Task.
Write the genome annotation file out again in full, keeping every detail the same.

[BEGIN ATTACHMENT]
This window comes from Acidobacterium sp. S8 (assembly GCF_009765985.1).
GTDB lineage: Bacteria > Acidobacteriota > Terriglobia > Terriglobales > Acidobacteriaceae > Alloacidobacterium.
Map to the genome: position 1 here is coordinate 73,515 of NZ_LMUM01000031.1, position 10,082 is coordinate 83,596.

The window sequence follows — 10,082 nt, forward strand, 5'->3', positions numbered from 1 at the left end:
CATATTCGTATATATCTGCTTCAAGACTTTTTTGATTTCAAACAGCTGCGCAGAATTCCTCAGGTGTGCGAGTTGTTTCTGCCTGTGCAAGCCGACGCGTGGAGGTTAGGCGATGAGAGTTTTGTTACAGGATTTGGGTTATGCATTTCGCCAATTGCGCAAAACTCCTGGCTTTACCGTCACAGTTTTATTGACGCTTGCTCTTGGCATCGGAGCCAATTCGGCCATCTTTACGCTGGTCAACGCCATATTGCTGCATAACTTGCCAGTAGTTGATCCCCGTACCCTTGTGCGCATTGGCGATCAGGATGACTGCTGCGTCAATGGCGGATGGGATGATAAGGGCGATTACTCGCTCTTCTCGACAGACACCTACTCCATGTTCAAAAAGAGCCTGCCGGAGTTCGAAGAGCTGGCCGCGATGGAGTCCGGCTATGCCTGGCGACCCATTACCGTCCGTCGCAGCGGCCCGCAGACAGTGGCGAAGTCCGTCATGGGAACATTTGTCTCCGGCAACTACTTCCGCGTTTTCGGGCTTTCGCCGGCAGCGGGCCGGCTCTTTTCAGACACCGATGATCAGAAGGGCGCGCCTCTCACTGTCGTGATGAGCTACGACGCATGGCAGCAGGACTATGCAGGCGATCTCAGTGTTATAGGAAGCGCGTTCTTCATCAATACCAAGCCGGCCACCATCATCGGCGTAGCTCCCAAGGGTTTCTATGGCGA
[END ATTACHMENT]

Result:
This window comes from Acidobacterium sp. S8 (assembly GCF_009765985.1).
GTDB lineage: Bacteria > Acidobacteriota > Terriglobia > Terriglobales > Acidobacteriaceae > Alloacidobacterium.
Map to the genome: position 1 here is coordinate 73,515 of NZ_LMUM01000031.1, position 10,082 is coordinate 83,596.

The window sequence follows — 10,082 nt, forward strand, 5'->3', positions numbered from 1 at the left end:
CATATTCGTATATATCTGCTTCAAGACTTTTTTGATTTCAAACAGCTGCGCAGAATTCCTCAGGTGTGCGAGTTGTTTCTGCCTGTGCAAGCCGACGCGTGGAGGTTAGGCGATGAGAGTTTTGTTACAGGATTTGGGTTATGCATTTCGCCAATTGCGCAAAACTCCTGGCTTTACCGTCACAGTTTTATTGACGCTTGCTCTTGGCATCGGAGCCAATTCGGCCATCTTTACGCTGGTCAACGCCATATTGCTGCATAACTTGCCAGTAGTTGATCCCCGTACCCTTGTGCGCATTGGCGATCAGGATGACTGCTGCGTCAATGGCGGATGGGATGATAAGGGCGATTACTCGCTCTTCTCGACAGACACCTACTCCATGTTCAAAAAGAGCCTGCCGGAGTTCGAAGAGCTGGCCGCGATGGAGTCCGGCTATGCCTGGCGACCCATTACCGTCCGTCGCAGCGGCCCGCAGACAGTGGCGAAGTCCGTCATGGGAACATTTGTCTCCGGCAACTACTTCCGCGTTTTCGGGCTTTCGCCGGCAGCGGGCCGGCTCTTTTCAGACACCGATGATCAGAAGGGCGCGCCTCTCACTGTCGTGATGAGCTACGACGCATGGCAGCAGGACTATGCAGGCGATCTCAGTGTTATAGGAAGCGCGTTCTTCATCAATACCAAGCCGGCCACCATCATCGGCGTAGCTCCCAAGGGTTTCTATGGCGA